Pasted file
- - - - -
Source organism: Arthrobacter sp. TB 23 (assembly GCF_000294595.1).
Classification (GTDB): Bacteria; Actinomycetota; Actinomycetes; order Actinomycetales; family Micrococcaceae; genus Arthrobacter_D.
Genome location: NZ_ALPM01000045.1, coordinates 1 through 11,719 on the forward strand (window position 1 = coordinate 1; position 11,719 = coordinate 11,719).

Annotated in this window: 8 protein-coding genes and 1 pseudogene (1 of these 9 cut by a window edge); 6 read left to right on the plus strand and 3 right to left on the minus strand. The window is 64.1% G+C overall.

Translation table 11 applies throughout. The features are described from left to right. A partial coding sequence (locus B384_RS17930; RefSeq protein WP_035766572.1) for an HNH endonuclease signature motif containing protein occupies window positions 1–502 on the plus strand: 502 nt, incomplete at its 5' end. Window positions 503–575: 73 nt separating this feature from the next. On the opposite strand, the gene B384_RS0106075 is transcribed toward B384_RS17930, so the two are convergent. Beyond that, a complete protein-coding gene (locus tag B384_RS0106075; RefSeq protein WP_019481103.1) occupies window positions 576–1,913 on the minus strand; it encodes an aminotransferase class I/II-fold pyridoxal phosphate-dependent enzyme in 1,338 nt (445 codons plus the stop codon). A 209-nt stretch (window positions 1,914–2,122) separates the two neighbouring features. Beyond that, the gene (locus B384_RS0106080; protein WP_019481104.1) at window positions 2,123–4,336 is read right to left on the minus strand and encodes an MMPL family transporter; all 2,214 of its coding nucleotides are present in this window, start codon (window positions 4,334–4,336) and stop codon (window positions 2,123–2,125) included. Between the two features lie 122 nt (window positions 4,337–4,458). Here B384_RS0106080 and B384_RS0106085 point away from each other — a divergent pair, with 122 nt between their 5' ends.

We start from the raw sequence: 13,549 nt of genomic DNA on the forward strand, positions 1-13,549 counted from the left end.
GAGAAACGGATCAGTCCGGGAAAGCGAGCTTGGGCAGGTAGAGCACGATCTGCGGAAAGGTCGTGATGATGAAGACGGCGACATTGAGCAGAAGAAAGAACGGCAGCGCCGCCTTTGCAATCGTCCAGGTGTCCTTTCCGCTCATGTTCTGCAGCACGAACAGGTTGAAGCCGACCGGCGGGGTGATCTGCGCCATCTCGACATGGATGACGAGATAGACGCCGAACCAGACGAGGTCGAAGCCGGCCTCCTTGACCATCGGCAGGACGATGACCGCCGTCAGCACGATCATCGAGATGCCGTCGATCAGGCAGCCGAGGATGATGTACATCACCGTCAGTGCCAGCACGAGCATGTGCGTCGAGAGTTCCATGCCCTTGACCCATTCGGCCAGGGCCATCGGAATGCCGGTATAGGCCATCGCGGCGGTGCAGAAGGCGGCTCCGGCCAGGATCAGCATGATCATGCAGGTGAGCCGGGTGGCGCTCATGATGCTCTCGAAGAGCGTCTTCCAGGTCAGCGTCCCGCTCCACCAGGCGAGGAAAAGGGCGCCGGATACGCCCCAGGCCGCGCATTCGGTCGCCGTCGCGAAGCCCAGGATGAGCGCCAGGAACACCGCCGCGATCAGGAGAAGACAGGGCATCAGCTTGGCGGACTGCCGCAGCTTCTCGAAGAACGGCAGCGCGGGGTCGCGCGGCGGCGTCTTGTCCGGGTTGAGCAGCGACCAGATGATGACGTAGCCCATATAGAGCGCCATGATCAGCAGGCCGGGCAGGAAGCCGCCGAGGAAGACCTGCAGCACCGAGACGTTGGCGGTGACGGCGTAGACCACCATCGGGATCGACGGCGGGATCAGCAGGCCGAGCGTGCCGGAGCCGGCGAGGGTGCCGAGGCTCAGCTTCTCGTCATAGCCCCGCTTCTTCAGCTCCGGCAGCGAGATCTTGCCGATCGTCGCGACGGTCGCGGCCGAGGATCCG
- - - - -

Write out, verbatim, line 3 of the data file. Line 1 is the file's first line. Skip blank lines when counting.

Genome location: NZ_ALPM01000045.1, coordinates 1 through 11,719 on the forward strand (window position 1 = coordinate 1; position 11,719 = coordinate 11,719).